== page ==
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Pope ‘reduced to silence’ hearing Yolanda survivors’ stories

Katerina Francisco
Pope ‘reduced to silence’ hearing Yolanda survivors’ stories
During lunch in Palo, Leyte, with 30 survivors of Super Typhoon Yolanda (Haiyan), the Pope was asked if he wanted to say a few words. 'What can we say?' was his reply.

MANILA, Philippines – Deviating from the homily prepared for his Mass in Tacloban City Saturday morning, January 17, Pope Francis told disaster survivors that he had “no more words” to express his solidarity with those who lost loved ones to Super Typhoon Yolanda (Haiyan) in 2013.

However, the Argentine pontiff, who had wanted his one-day Visayas trip to be the core of his visit, fell silent as he listened to some 30 survivors share their personal stories of loss and pain.

In a press conference in Manila on Saturday evening, Manila Archbishop Luis Antonio Cardinal Tagle said Pope Francis was “reduced to silence” and merely shook his head as the survivors told their stories during a lunch at the Archbishop’s Residence in Palo, Leyte.

Speaking to reporters several hours after the Pope cut short his Leyte trip due to a storm, Tagle teared up as he recalled the “intimate encounter.”

“I’ll never forget the face of the Holy Father. You could see him just shaking his head,” Tagle said. 

“Before these 30 persons, the Pope himself was reduced to silence. [It was] the communion and solidarity that happens in silence,” he added.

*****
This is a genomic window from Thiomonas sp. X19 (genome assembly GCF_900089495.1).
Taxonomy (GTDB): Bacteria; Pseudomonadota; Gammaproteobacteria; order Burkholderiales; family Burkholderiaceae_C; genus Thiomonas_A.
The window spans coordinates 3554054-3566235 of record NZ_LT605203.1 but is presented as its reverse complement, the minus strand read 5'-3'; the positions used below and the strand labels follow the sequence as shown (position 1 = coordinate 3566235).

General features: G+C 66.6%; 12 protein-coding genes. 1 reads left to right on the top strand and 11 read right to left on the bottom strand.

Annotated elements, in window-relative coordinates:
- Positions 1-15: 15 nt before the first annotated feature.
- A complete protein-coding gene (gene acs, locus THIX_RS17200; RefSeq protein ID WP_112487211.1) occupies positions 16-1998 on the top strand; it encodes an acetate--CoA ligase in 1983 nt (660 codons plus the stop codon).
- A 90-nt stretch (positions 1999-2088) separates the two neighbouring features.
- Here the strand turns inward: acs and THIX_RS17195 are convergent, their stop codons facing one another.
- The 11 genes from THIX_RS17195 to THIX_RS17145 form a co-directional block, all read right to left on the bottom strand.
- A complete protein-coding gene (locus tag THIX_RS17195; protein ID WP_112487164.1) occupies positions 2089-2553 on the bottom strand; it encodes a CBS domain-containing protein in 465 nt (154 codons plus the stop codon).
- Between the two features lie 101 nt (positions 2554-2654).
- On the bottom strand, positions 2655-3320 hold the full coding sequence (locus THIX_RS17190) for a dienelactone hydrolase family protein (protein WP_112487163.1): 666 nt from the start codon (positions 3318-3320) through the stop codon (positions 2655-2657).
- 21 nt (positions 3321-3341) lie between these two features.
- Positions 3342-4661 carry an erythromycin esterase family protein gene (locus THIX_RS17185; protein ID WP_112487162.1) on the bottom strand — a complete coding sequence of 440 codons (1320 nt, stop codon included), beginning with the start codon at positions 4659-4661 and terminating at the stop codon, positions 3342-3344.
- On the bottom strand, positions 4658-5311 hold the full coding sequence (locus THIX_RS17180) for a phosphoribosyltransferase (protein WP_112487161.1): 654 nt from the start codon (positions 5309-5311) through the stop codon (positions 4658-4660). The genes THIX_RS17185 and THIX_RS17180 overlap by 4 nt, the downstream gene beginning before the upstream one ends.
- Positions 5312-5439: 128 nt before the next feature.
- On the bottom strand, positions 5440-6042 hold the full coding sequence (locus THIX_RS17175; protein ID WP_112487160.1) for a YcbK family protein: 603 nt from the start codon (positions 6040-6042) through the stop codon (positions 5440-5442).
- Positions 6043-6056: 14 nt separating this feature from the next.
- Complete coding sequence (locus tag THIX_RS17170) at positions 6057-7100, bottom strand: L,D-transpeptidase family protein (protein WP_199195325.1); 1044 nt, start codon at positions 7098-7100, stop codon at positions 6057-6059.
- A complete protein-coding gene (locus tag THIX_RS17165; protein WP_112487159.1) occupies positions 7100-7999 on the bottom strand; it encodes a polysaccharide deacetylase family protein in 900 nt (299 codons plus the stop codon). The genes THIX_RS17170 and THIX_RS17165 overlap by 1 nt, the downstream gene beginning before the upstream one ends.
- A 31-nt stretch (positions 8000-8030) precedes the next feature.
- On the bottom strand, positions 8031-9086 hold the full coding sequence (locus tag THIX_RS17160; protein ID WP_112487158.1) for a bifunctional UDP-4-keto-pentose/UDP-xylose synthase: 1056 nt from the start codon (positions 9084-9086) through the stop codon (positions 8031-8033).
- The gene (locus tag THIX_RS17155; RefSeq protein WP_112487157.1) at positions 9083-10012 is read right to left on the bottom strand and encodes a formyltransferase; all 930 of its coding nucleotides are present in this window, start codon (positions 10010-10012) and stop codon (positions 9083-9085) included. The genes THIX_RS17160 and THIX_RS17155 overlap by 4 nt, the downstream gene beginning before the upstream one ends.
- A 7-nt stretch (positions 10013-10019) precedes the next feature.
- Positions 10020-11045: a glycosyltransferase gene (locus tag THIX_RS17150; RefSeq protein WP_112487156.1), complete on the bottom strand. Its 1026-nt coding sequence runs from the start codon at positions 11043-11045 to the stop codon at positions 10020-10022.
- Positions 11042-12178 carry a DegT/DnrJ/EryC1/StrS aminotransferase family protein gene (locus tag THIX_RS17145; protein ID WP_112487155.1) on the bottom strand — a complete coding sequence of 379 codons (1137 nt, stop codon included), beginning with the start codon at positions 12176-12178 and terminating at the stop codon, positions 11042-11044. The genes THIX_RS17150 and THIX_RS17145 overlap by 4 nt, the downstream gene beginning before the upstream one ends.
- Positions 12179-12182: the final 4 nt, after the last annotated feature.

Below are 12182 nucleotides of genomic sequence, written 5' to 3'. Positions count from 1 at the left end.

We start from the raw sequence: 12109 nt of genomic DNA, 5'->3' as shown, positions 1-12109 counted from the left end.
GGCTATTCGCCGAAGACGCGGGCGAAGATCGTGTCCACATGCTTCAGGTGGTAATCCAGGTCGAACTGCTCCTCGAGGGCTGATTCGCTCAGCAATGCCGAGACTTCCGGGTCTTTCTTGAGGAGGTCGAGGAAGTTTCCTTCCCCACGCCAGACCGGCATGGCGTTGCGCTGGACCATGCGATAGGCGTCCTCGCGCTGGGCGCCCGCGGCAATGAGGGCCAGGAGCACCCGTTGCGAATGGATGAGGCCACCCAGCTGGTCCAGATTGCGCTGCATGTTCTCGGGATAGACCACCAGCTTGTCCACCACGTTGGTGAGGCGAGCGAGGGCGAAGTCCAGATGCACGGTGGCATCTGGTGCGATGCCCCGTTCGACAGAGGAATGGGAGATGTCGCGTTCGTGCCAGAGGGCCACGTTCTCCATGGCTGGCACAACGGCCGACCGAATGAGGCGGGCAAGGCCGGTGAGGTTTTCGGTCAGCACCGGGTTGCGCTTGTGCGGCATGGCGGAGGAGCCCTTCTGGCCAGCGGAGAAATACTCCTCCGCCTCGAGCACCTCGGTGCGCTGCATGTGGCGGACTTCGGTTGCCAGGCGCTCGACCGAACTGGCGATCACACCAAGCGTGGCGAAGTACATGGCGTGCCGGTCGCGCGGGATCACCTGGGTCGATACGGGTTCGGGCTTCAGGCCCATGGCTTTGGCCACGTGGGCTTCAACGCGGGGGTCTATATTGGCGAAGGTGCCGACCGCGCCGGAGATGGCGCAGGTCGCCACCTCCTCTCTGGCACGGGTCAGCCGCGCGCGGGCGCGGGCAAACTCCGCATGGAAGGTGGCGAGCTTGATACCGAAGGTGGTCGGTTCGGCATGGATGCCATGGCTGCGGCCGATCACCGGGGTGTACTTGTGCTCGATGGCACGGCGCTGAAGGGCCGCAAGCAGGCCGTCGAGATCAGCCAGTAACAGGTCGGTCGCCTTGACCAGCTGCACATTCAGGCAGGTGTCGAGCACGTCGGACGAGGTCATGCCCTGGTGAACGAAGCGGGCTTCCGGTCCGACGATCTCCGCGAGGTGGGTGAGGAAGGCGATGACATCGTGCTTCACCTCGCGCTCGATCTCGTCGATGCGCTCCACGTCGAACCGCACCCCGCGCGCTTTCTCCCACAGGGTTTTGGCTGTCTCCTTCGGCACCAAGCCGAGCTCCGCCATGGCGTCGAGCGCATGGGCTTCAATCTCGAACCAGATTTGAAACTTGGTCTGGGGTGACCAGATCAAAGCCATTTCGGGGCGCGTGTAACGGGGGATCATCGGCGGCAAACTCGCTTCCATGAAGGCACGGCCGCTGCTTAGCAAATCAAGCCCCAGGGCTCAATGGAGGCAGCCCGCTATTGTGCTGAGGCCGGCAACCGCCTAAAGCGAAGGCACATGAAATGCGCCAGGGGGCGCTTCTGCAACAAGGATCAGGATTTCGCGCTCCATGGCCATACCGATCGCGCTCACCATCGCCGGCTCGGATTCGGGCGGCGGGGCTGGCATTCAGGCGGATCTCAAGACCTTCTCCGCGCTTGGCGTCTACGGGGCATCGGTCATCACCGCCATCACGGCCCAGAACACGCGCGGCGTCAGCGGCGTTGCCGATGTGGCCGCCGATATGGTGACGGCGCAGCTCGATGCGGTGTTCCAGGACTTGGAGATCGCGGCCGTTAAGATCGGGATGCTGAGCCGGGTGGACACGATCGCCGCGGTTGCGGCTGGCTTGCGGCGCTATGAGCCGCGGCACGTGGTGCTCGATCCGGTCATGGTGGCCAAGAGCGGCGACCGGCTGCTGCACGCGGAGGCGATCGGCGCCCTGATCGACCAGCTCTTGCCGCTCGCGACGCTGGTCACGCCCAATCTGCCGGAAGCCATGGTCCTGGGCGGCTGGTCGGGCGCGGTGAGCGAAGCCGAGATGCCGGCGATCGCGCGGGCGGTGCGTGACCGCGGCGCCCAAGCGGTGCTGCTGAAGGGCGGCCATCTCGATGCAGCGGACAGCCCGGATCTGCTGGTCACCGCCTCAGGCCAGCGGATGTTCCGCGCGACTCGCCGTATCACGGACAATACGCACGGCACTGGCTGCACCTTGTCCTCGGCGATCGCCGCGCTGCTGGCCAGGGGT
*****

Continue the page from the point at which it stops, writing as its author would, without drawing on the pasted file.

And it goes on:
Tagle said that when he asked the Pope if he wanted to say a few words to the survivors, the Pope said: “What can we say?”

It was a similar sentiment to the homily he delivered in an open-air mass at the Tacloban airport grounds, where he landed early Saturday despite an oncoming storm.

Wearing a yellow raincoat – similar to the ones donned by the thousands of people who showed up to attend the Mass – the Pope told the crowd: “So many of you have lost everything. I don’t know what to say to you. But the Lord does know what to say to you.”

‘This visit is for me’

Pope Francis’ events in Leyte – the highlight of his 5-day visit – had to be rushed, because the pilot had advised the Vatican to fly out to Manila by 1 pm before Tropical Storm Amang hit land.

Despite the bad weather, Tagle said the Pope tried his best to “meet all the expectations” of his Leyte trip, even finding time to stop by the house of a poor family.

Tagle said it was the first time for the Pope to celebrate Mass while wearing a raincoat, but the Pope insisted on holding an open-air Mass after seeing the rain-soaked crowds waiting for him. 

“The Pope said, ‘I’m here to show solidarity. If the people sacrificed under the rain, why should the pastor not be with them?’ Vatican spokesman Federico Lombardi quoted the Pope saying.

Lombardi added, “This experience of celebrating Mass with a storm has a profound meaning to Pope, because this is exactly the experience of the people.”

During the Mass, the Pope put aside a prepared homily and delivered his message in Spanish, with an aide translating in English.

Lombardi said the Pope does this whenever he “feels the emotion and strength is there to express more spontaneously.”

Tagle added that the Pope “showed the heart of a pastor” when he decided to “speak from the heart” instead. 

He also said that when he asked the Pope how he was feeling after meeting the 30 survivors at the Archbishop’s Residence, Francis replied, “This visit is really for me. I’m learning.”

The pontiff also said that he would dedicate his Mass in Rizal Park on Sunday, January 18, for those who died during the Super Typhoon Yolanda. Government estimates that more than 6,000 died in that typhoon. –

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